Despite extreme economic pessimism throughout much of the past two years, the economy appears to have successfully avoided a much feared and often discussed “double-dip” recession. Although real GDP growth came in at a disappointing 1.7 last year, economic growth is expected to rise to 2.3 percent in 2012 and 2.6 percent in 2013, according to Blue Chip Economic Indicators.

Investment Performance: Investment Gains Continue

Total investment gains (which include net investment income plus realized capital gains net of realized capital losses) rose in 2011, to $56.2 billion from $53.4 billion in 2010, up $2.8 billion (5.2 percent).
Net Investment Income
Net investment income (primarily interest earned on the industry’s bond portfolio plus stock dividends) rose slightly in 2011 vs. 2010, increasing from $47.6 billion in 2010 to $49.0 billion. Roughly 70 percent of the industry’s invested assets are in bonds—virtually all of which are considered investment grade.
Yields on Moody’s AAA-rated seasoned bonds started 2011 close to 5 percent and stayed at that level—plus or minus 20 basis points—until August. In August yields dropped to 4.3 percent—plus or minus 15 basis points—and in September and October dropped again to about 4.0 percent—plus or minus 15 basis points. In November and December yields dropped again to about 3.8 percent—plus or minus 20 basis points—and ended 2011 at 3.77 percent. As a result of this drop, bonds bought in prior years that matured and were reinvested in 2011, particularly in the second half of the year, commanded much lower yields than previously. Similarly, new bond investments locked in these low yields for several future years and, if interest rates rise and the bonds are sold before maturity, might generate capital losses as well.
The conventional wisdom throughout 2011 was that interest rates would remain low for several more years. The Federal Reserve not only kept its key federal funds rate between zero and 0.25 percent and signaled multiple times that it expected the rate to remain there until perhaps late 2014. Although annualized inflation reached (and, by some measures, passed) the Fed’s 2 percent target, the high continuing unemployment rate, remaining underutilized industrial capacity and generally depressed consumer demand all pointed to inflation (and, therefore, interest rates) remaining low for the foreseeable future.
As for stock dividends, net dividends for the first three quarters of 2011 (the latest data available at this writing) were running at a seasonally adjusted annual rate of over $810 billion compared to $737 billion for 2010. Although this is roughly a 10 percent increase, its effect is small because dividend-paying stocks are only a small component of P/C insurer invested assets.
Realized Capital Gains and Losses
Stock market conditions through much of 2011 did not offer much opportunity for realized capital gains. Like bonds, the stock market was generally flat for the first half of the year, sank during the summer and recovered somewhat in the fourth quarter. Falling interest rates into late 2011 helped push bond prices higher, providing insurers with some opportunities to realize capital gains on bond holdings. Realized capital gains of $7.2 billion in 2011 slightly exceeded the 2010 total of $5.9 billion.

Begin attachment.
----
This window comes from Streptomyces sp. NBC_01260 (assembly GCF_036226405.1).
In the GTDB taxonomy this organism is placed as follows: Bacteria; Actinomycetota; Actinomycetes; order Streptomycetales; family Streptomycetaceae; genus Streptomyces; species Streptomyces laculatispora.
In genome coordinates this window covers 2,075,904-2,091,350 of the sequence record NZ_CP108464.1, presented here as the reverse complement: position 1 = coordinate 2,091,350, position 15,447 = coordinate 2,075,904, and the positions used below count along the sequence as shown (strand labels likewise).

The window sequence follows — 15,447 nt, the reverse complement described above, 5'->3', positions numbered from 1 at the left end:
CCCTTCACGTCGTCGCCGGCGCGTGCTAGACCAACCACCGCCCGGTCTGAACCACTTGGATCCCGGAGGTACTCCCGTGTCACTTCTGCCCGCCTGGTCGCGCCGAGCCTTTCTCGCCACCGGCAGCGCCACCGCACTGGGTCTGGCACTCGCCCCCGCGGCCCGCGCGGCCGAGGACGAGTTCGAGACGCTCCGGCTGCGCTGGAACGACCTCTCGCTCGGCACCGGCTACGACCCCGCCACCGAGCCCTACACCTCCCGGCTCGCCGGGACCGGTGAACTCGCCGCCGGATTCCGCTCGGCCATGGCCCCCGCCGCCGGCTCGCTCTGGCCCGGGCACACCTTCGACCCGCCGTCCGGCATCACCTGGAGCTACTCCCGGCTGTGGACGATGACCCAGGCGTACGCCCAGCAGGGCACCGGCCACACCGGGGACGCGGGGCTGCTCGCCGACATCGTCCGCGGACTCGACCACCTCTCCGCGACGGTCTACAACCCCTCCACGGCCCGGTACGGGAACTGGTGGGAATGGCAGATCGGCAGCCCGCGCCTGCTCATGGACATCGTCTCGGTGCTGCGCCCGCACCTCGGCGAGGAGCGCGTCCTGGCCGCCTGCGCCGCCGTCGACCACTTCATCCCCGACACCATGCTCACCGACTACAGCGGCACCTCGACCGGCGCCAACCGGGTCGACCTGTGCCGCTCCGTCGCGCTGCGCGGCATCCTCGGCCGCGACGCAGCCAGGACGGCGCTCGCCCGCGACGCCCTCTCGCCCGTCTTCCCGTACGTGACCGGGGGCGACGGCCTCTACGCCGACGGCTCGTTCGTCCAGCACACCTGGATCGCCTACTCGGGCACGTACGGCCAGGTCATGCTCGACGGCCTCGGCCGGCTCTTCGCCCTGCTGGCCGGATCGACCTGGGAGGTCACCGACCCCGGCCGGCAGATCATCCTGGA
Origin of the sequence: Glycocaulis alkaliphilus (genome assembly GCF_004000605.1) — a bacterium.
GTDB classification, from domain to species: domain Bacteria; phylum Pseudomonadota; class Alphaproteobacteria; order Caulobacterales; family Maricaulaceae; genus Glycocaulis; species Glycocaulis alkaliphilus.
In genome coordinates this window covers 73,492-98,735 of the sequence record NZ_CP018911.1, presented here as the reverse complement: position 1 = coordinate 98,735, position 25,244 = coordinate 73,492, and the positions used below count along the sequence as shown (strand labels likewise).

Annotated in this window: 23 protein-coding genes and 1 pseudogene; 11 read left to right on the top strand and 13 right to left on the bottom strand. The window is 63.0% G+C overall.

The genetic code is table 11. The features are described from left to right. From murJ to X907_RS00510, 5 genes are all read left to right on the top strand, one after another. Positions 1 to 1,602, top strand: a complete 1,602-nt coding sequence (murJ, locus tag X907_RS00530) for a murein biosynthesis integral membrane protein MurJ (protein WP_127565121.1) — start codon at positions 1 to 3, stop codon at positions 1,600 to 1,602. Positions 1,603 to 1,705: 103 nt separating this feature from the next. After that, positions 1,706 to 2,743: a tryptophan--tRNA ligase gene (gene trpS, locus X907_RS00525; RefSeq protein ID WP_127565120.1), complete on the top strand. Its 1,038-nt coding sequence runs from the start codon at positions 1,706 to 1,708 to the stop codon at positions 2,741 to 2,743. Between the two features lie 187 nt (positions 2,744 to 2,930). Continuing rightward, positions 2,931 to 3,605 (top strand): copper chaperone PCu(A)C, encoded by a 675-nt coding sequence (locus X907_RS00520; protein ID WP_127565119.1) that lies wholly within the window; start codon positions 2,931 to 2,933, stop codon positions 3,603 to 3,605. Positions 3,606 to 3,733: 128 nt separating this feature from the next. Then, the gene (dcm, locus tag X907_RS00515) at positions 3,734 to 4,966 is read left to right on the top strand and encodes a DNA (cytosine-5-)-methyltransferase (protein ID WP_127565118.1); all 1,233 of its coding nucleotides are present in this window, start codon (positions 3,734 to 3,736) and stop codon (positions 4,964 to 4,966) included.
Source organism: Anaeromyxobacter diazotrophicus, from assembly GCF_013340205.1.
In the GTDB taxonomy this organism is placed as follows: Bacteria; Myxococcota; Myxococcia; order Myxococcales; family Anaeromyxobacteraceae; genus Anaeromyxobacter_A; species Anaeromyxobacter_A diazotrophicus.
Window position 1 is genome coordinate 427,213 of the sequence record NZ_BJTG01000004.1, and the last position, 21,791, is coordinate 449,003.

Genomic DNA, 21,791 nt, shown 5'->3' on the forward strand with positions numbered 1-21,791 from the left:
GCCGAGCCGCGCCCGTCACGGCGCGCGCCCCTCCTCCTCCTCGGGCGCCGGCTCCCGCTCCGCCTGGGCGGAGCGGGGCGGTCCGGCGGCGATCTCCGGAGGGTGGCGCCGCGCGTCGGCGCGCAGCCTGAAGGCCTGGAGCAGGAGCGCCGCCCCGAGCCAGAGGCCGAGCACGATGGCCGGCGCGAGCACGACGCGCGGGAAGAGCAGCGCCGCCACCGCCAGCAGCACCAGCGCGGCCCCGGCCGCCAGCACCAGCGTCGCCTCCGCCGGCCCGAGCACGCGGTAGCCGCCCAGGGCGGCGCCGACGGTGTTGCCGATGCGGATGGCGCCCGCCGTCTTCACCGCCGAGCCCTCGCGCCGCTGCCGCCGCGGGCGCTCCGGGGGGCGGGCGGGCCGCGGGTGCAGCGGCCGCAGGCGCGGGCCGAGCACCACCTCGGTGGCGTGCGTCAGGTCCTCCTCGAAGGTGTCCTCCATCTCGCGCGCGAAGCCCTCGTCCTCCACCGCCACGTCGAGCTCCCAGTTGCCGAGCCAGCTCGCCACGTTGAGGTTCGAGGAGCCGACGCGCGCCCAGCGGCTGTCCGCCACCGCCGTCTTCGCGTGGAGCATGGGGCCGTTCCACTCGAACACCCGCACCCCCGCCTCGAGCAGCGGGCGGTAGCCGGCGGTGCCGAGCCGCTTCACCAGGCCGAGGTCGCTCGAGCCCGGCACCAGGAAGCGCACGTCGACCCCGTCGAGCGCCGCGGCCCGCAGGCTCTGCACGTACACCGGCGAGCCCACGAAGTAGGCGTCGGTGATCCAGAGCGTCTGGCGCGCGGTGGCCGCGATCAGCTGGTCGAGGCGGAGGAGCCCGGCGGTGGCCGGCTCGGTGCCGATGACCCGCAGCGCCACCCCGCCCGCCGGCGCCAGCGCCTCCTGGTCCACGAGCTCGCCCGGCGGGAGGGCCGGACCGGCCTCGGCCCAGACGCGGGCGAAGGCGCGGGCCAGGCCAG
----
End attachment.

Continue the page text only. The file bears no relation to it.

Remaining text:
The property/casualty insurance industry turned in a relatively weak performance during in 2011 in terms of underwriting performance and overall return on average surplus. Although profitability slumped amid high catastrophe losses, premium growth accelerated, investment earnings were more robust than anticipated and policyholders’ surplus declined only modestly from its all-time record high. The outlook for 2012, given the continued potential for high catastrophe losses, the prospect of high underwriting losses associated with non-cat losses and more uncertainty in the investment markets, is for a challenging year for insurers.
Fundamentally, the P/C insurance industry remains quite strong financially, with capital adequacy ratios remaining high relative to long-term historical averages.
A detailed industry income statement for 2011 follows.

Full-Year 2011 Financial Results*

--($ Billions)--

Net Earned Premiums $433.9
Incurred Losses 344.5
(Including loss adjustment expenses)  
Expenses 124.0
Policyholder Dividends 1.9
Net Underwriting Gain (Loss) -36.5
Investment Income 49.0
Other Items 1.2
Pre-Tax Operating Gain 14.8
Realized Capital Gains (Losses) 7.2
Pre-Tax Income 22.0
Taxes 2.9
Net After-Tax Income -$19.2
Surplus (End of Period) $550.3
Combined Ratio 108.2**

*Figures may not add to totals due to rounding. Calculations in text based on unrounded figures.
**Includes mortgage and financial guaranty insurers. Excluding these insurers the combined ratio was 106.4.

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ISO: P/C Insurers Full-Year Results Deteriorated In 2011 as Catastrophe Losses Spiked, But Fourth-Quarter Results Tell a Different Story